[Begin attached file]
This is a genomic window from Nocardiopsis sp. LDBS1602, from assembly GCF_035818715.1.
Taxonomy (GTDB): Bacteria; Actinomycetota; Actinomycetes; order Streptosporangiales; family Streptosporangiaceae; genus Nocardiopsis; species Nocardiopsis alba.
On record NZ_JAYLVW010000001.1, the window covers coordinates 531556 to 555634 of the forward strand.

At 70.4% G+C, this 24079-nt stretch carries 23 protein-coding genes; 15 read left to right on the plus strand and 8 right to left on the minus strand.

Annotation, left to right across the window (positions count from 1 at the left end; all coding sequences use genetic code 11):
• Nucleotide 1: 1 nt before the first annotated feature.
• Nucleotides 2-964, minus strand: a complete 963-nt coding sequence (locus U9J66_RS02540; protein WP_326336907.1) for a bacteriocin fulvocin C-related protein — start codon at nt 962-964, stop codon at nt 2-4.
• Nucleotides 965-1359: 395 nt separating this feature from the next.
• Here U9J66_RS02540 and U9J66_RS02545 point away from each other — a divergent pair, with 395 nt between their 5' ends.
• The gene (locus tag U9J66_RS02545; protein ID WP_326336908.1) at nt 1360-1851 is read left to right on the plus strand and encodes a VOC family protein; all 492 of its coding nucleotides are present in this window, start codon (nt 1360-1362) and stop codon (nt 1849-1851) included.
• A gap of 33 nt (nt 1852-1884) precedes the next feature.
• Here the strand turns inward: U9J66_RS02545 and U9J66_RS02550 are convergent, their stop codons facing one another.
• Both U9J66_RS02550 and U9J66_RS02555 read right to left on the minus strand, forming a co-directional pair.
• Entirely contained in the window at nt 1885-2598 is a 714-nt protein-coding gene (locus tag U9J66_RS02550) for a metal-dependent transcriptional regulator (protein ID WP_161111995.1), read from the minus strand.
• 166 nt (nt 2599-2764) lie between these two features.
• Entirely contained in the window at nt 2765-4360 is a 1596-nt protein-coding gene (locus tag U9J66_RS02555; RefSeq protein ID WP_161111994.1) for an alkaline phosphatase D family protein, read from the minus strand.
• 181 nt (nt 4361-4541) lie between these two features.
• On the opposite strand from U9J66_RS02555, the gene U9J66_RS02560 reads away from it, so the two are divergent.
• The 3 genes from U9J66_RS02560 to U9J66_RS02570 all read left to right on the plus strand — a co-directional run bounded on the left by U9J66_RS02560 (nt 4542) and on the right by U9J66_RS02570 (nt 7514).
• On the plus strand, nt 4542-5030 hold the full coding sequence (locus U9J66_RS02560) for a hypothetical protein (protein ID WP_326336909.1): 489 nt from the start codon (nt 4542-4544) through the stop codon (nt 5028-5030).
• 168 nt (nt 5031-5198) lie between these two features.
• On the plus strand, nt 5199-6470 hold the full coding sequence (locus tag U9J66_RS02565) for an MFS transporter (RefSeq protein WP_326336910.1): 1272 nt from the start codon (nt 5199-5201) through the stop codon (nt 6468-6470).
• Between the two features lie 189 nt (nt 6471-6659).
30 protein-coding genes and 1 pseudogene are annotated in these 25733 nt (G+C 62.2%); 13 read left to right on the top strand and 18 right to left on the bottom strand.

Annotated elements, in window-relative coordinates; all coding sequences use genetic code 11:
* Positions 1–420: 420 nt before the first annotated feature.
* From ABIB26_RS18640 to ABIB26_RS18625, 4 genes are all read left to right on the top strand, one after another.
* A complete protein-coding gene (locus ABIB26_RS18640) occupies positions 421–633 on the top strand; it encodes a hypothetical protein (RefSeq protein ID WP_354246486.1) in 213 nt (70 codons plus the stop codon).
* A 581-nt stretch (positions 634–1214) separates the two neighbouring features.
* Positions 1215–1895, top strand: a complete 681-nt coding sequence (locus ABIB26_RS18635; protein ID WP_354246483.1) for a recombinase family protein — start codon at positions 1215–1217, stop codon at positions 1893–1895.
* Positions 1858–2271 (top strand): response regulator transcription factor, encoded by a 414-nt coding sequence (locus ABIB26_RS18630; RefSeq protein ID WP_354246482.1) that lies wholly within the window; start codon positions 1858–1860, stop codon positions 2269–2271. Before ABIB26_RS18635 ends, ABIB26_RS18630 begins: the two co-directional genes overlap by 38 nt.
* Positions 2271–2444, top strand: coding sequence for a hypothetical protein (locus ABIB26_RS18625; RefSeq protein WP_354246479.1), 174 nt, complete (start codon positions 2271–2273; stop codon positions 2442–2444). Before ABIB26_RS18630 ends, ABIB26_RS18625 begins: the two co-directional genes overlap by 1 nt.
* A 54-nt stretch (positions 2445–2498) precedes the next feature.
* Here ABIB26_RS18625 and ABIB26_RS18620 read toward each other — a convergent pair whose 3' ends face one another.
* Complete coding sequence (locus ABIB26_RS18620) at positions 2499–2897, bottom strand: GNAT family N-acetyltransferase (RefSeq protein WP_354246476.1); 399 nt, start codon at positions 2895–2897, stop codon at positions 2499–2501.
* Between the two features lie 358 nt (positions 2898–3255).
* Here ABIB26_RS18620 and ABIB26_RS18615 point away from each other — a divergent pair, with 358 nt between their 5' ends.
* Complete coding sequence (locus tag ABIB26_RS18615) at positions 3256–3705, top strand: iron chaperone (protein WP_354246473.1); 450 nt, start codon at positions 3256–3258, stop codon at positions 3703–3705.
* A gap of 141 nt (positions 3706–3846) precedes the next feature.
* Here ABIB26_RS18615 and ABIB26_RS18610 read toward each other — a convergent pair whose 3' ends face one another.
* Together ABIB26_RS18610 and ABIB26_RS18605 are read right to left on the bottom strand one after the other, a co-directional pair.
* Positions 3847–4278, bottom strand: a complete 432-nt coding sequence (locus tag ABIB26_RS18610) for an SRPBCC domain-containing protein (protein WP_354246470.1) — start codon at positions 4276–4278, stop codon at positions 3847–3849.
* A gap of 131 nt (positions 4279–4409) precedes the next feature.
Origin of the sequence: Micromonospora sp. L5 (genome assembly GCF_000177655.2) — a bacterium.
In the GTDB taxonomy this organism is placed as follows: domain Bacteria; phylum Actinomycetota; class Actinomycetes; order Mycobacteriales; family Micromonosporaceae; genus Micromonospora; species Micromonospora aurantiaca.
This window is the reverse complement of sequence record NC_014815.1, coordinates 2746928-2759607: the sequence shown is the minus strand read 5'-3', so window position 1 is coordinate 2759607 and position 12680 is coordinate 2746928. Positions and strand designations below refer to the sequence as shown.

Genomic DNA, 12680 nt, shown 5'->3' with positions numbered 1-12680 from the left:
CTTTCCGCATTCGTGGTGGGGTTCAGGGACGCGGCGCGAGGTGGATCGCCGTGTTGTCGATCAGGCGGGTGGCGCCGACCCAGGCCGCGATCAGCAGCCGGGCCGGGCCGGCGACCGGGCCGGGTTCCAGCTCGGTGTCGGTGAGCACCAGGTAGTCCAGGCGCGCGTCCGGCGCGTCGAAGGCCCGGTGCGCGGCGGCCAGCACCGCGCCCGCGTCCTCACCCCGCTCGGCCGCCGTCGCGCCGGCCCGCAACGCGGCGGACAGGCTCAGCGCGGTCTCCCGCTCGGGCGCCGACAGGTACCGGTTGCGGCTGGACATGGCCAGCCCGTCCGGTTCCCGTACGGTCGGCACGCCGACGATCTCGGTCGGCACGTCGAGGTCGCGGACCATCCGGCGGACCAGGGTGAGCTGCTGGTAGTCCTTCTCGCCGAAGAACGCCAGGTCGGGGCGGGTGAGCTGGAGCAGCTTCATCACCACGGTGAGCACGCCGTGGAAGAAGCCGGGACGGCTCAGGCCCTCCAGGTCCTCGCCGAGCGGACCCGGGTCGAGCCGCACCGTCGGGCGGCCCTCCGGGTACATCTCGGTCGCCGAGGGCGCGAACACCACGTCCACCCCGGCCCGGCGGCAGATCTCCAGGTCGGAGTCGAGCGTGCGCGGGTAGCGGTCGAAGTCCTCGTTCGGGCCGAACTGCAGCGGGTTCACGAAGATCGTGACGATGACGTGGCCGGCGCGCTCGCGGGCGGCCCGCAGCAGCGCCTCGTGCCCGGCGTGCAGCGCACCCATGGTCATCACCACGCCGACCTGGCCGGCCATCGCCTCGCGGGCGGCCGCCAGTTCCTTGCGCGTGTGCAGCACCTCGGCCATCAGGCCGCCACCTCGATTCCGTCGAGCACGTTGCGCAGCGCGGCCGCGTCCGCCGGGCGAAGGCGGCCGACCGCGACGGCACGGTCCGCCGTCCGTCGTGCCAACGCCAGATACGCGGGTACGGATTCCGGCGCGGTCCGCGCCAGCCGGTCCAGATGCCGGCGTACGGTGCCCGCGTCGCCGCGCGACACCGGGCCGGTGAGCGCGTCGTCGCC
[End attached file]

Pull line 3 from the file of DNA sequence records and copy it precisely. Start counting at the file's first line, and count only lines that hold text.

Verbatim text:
On record NZ_JAYLVW010000001.1, the window covers coordinates 531556 to 555634 of the forward strand.